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Modern Persecution, or Insane Asylums Unveiled
"1st. Mr. Packard must make the confession as public as he had made the offence, that his wife has never given him any cause for regarding, or treating her as an insane person.
"2d. He must allow me the unmolested exercise of my own rights of opinion, and conscience, and post-office rights.
"3d. He must allow me to hold my own property in my own name, and subject to my own control.
"4th. He must allow me to control my own children with a mother's authority, so far as the mother's province extends.
"5th. He must allow me to be the head of my own household duties, and the mistress of my own hired girl.
"6th. The attempted usurpation of either of these inalienable rights of a married woman, shall be considered as a dissolution of the Union."
I know such stipulations serve rather to ignore a husband's protection, as indeed they do; but where neither love nor reason will hold a man to be the protector of these, his wife's rights, what can the wife of such a man do, without some such stipulation, or laws, by which her identity, as a woman, can be maintained?
The first is only virtually acknowledging my identity or accountability; that is, I am not a chattel, or an insane person, but a being, after I am married, as well as before; and unless a man can hold me upon a higher plane than the principle of common law places me upon, I am not willing to enter the marriage union.
The law says I am a non-existent being after marriage, but God says I am an existent and accountable one still; therefore I claim the recognition of this higher law principle, or I compromise with this injustice by this act of disloyalty to myself.
The conclusion of my last letter to Mr. Packard, dated April 28,1861, ends thus:
"And ere we finally part, allow me to call to your recollection that most important period of your life, when, at the altar of your God, in the presence of your fellow witnesses, you solemnly vowed to love your wife, to comfort her, to honor her and keep her in sickness and in health, for better and for worse, in poverty and riches, and forsaking all others, to keep thou only unto her, so long as both should live. Let me ask you, have you kept this solemn vow? Your lost Elizabeth."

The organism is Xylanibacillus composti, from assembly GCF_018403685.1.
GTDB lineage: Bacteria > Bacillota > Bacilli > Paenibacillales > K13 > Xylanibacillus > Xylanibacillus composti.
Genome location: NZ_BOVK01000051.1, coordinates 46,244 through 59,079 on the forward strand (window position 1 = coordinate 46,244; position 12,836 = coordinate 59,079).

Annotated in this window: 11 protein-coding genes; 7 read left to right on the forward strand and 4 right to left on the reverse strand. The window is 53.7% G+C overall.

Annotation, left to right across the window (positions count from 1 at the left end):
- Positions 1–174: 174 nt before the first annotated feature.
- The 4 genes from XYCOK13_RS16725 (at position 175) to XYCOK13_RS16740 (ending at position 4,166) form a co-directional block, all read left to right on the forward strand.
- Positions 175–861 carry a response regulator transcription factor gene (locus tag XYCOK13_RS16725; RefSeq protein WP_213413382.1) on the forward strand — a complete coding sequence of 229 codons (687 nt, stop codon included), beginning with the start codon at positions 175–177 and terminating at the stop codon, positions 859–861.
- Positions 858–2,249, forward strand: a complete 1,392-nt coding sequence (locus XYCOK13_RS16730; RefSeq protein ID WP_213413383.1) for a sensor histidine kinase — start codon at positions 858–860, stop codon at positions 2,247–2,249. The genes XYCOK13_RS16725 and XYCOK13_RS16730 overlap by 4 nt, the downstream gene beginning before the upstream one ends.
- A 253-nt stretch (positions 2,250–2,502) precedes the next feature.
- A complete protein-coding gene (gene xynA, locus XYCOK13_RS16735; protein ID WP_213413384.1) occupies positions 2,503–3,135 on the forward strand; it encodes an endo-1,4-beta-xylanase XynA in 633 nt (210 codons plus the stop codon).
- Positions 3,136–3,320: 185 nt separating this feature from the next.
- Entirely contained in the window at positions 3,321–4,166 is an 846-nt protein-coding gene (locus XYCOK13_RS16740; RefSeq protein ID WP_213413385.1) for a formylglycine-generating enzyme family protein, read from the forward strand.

About this time I had a letter from Mr. Packard, wherein he lays his plans before me, and asks my advice!
His plans were to break up the family and put out the children, and asks me to whom he shall give my babe, and to whom he shall give my daughter to bring up, and such like questions!
But not a single intimation is expressed that the mother would ever be allowed the right to rear her own offspring. No, not even a wish that he hoped I might ever be able or capable of doing so; yet he could ask the counsel and advice of this non compos on these most important matters of vital interest!
He then portrays the present condition of my family in facts like these. He says:
"Elizabeth has had a fall and hurt her side, so that it pains her most of the time, and yet does all the work for the family except when her Aunt Dole comes and helps a day occasionally."
Poor child! how her mother longs to embrace her, and sympathize with her as she used to in my sorrows. How can a father put upon this child of eleven years, the cares of a woman -- the care of a babe, in addition to the care of a family, while she needs to attend school!
Oh! how much inconvenience some men will almost cheerfully endure, to crush a married woman into that position of nonentity, which the common law of marriage assigns her.
Isaac too is feeling almost discouraged. He is so gentle in his disposition, he can not live without his mother's sympathy.
Oh! my darling boy, be patient. God's time to help us is not yet come. I know it is hard for thy tender heart to wait so long. I can hardly bear it myself.
Patient waiting is the hardest virtue for me to exercise. I had much rather work and toil than wait. But I will surmount all obstacles, and conquer all my impulsive feelings, by schooling them into entire submission to all God's appointments. If we could see all God's plans as God sees them, we should be satisfied.
While these reflections were passing through my mind, Dr. McFarland called at my room and remarked:
"Well, Mrs. Packard, what of the Manteno letter?"
"The family are all going to destruction; and his plan is to present such a view to my mind, as will induce me, for my children's sake, to plead to go home. He is trying to make me say:
"Oh! husband do take me home! if you only will, I will think, speak and act just as you please to have me, and will never venture to think for myself again!" But this plan fails entirely. I shall never give him a chance to put me off a second time."
Then came his usual inquiry:
"Have you a letter to send?"
I then told him:
"Sir, do you think I shall submit to be thus trifled with? you know you will not send the letter I want you to send?